However, Terry had become emotionally and sexually obsessed at a very early age with her late father’s great friend, Andrew Leigh, who became a permanent attachment to the household upon Lord Midhurst’s death. The affection is returned, and their relationship is physically consummated at Terry’s insistence once she reaches the passionate time of her teens. Andrew is not exactly a free man, however. He has previously married the lovely Rosie De Lacy, a not-quite-upper-class girl whom he became infatuated with during a wartime leave. Once the war is over, Andrew realizes that Rosie is nothing like his intellectual equal; she is also shadowed by her very common and socially ambitious mother, whose main  aim in life, besides maintaining a high degree of personal comfort, is pushing her daughter higher in the social strata.

Mrs. De Lacy is thrilled with the news of her son-in-law’s adultery, but not for the obvious reasons. She hatches a scheme in which she hopes to trade Rosie’s complicity and silence for a highly public relationship with the exclusive Midhursts, thus ensuring Rosie’s future position among the creme de la creme of the upper class. Rosie is quite happy to cooperate; she herself is not interested in the bothers of sex and is not at all jealous of her husband’s paramour, preferring to concentrate on the cultivation of her considerable beauty for her own enjoyment, and for the pampered lifestyle that access to the desirous men of the aristocratic set and their hopeful admiration brings.

To escape the De Lacy clutches, Lady Midhurst now flees in haste to France, to the jasmine farm of the title. Much heart-rending ensues, as Lady Midhurst is forced to confront her past and the reasons for her daughter’s lack of restraint and repudiation of her mother’s standards of morality. Terry herself is a strange creature, being outwardly pure and much involved in charitable works; her infatuation with Andrew Leigh is seen by herself as completely natural and beyond the rules of normal social and moral conduct. Andrew himself seems but a puppet controlled by the women in his life; he truly means well but his ingrained weaknesses and inability to take a strong stand against the tempting Terry lead to his ultimate doom.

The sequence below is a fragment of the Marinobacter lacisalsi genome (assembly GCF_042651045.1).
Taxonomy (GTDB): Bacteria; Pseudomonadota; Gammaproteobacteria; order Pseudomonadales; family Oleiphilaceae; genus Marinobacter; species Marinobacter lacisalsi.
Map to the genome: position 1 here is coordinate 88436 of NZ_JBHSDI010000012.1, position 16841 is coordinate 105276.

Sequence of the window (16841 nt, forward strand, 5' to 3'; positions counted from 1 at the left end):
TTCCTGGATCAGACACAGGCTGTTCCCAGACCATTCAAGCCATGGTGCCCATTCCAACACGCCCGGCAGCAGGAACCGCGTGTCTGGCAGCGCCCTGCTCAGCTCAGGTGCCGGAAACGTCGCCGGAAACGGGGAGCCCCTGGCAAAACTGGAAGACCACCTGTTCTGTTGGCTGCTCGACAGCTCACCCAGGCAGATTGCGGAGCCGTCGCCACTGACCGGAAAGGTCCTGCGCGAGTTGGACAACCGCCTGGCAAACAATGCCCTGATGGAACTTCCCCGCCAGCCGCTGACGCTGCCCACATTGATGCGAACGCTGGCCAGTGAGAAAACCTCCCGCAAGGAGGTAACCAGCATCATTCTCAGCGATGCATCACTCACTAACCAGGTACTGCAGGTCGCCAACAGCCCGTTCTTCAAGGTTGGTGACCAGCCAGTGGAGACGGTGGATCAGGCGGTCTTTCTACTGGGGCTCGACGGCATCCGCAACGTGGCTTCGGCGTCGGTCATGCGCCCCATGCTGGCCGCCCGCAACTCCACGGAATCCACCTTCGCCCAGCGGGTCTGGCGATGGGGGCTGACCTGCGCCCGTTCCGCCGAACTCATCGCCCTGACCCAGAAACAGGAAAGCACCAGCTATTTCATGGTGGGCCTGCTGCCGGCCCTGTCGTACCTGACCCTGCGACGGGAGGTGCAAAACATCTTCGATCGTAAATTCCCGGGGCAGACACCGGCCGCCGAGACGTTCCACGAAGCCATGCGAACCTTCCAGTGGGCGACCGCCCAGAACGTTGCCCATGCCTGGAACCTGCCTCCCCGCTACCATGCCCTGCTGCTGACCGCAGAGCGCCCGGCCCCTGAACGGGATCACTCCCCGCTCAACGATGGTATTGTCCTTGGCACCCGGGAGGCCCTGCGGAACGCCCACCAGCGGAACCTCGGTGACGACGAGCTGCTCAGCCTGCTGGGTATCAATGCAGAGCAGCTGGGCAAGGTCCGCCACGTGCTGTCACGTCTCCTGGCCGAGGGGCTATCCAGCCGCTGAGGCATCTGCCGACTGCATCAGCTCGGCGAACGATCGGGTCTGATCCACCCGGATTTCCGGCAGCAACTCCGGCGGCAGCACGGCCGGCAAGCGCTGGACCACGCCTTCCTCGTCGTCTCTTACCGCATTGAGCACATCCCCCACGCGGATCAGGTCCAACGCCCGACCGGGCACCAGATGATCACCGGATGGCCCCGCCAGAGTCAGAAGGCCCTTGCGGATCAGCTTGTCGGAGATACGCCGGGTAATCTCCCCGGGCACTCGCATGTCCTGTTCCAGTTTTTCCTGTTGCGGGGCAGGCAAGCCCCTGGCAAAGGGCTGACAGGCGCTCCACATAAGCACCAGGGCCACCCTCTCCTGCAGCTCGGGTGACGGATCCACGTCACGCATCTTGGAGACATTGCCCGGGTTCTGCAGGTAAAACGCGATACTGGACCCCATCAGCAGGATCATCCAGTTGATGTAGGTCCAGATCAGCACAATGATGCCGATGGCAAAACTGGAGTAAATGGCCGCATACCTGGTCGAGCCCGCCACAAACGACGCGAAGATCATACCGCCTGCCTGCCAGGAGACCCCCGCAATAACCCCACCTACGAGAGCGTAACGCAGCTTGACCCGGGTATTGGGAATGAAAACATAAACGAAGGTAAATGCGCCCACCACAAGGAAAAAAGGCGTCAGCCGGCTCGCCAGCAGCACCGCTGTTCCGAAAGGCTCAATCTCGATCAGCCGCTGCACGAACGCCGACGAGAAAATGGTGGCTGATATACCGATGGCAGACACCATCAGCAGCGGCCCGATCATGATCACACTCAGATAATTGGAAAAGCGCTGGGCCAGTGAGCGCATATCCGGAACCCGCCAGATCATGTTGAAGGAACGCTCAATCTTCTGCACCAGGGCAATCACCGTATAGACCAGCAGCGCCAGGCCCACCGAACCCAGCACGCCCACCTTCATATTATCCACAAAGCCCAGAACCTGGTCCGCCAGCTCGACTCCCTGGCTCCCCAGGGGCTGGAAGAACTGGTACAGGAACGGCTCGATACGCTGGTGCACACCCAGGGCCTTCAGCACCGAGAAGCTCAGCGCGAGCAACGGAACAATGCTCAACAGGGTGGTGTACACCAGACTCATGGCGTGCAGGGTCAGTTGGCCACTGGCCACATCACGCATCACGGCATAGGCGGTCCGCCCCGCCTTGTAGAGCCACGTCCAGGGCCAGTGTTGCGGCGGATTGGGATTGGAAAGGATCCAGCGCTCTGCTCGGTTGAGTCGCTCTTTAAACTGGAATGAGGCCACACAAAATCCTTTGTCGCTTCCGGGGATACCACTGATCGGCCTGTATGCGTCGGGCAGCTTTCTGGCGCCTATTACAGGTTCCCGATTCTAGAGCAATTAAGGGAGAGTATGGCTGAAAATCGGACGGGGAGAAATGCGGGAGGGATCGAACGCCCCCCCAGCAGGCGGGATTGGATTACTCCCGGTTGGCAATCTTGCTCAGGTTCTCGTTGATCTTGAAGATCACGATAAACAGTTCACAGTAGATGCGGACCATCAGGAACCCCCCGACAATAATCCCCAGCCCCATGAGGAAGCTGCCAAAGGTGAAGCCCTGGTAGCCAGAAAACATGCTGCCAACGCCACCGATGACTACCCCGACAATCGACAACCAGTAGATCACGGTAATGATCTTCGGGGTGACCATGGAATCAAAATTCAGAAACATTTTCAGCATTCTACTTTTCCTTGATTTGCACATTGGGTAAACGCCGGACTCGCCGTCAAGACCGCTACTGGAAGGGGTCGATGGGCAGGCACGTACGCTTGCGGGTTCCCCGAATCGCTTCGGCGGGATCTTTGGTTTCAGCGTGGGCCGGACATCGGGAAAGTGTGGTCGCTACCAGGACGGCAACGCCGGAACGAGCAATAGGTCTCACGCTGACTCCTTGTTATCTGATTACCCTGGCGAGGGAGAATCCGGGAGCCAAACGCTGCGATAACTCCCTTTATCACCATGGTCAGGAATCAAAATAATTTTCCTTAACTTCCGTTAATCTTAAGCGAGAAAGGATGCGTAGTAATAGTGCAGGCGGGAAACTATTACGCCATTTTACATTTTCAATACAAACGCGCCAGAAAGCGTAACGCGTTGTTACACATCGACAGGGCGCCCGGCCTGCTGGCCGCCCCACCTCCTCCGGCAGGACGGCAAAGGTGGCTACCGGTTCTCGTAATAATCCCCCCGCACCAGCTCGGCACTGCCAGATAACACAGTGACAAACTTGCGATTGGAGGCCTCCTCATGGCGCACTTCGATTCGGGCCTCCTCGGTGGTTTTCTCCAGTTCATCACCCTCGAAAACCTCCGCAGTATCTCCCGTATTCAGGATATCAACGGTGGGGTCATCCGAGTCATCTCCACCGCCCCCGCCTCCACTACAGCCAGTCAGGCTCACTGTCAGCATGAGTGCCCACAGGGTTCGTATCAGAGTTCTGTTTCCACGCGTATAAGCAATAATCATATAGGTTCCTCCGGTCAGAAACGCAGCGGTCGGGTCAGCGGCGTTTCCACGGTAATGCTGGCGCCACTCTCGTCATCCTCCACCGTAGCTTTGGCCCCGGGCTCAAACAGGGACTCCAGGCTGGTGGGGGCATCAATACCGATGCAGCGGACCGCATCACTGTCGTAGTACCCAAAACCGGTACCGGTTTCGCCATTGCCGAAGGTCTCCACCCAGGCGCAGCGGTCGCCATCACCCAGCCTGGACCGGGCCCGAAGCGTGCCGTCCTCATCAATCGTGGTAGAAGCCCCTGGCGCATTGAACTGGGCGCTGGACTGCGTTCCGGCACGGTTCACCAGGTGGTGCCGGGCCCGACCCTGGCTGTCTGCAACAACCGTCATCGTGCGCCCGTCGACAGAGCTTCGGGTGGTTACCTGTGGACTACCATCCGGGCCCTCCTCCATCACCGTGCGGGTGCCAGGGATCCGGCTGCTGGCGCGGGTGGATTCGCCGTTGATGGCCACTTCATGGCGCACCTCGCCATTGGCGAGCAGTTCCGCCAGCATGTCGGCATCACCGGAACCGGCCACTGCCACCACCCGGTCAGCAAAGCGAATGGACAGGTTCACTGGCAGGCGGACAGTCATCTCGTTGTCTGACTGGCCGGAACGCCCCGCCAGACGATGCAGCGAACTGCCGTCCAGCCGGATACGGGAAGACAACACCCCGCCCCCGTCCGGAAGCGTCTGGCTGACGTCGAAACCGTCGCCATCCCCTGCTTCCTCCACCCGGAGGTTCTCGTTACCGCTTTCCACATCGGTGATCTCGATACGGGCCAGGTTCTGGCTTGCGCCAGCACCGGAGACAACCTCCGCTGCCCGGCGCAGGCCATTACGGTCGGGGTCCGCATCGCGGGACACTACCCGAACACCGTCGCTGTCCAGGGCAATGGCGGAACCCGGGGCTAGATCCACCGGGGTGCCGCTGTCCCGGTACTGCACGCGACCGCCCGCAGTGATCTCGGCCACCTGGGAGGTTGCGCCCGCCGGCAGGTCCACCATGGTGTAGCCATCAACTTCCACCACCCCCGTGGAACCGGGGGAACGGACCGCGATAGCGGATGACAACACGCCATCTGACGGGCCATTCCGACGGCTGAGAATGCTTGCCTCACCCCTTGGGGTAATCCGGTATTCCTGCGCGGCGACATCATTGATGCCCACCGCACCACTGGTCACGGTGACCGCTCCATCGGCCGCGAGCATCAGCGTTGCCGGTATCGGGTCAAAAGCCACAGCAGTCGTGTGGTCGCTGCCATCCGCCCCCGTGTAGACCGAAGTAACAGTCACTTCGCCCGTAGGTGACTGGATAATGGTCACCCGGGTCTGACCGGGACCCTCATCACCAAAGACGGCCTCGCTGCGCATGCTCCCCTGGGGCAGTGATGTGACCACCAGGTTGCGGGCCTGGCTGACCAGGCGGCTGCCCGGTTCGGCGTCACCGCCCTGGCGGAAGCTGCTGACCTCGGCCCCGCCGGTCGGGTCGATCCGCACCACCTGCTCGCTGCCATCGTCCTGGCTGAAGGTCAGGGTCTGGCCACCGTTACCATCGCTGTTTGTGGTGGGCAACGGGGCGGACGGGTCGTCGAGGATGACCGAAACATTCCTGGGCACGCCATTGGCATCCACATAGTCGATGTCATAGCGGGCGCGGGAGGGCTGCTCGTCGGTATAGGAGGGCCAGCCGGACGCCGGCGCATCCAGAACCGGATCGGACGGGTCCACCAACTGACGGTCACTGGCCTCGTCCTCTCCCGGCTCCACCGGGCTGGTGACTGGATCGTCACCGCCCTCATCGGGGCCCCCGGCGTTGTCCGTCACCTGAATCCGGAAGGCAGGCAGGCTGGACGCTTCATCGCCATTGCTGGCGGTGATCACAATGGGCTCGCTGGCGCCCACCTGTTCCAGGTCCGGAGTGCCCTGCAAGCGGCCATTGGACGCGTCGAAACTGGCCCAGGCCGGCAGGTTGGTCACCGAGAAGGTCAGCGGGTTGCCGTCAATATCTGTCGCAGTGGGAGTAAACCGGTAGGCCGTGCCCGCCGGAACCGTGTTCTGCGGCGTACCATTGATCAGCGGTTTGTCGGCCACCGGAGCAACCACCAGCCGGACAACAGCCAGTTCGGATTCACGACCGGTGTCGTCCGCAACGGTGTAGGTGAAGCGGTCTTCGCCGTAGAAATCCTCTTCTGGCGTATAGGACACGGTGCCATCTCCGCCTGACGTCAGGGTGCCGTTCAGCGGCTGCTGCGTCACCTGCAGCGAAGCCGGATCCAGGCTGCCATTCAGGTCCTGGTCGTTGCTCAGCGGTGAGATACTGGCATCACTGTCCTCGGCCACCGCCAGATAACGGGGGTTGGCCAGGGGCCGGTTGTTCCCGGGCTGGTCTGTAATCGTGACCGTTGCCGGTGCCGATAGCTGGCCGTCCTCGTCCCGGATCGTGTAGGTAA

Does this seem terribly complicated? Yes, I thought so, too!

This novel is a strange combination of innocence and sophistication. It escapes being pure farce by the very real agonies of the morally aware characters (Lady Midhurst and Andrew Leigh), but there is a strong element of humour in the portrayal of many of Lady Midhurst’s friends, as well as the comic leads Rosie and her outrageous “Mumsie.”

I am not quite sure what, if any, social commentary is intended by the author in this work. She certainly has a lot to say about the follies of vanity and obsessive concentration on one’s appearance, and her keen eye picks out many of the quirks of the established aristocracy and the social climbers seeking to join them. It seems more of a general farce, partly humorous and cleverly critical. There are some serious passages among the farcical ones, mostly to do with the between-the-wars situation in Germany, and the growing tide of militarism and anti-Semitism. Coming from this particular author, with her very real experience with the German political and military mindset (Elizabeth’s first husband was a Prussian aristocrat, and she lived many of her early married years on his German estate) these are telling asides.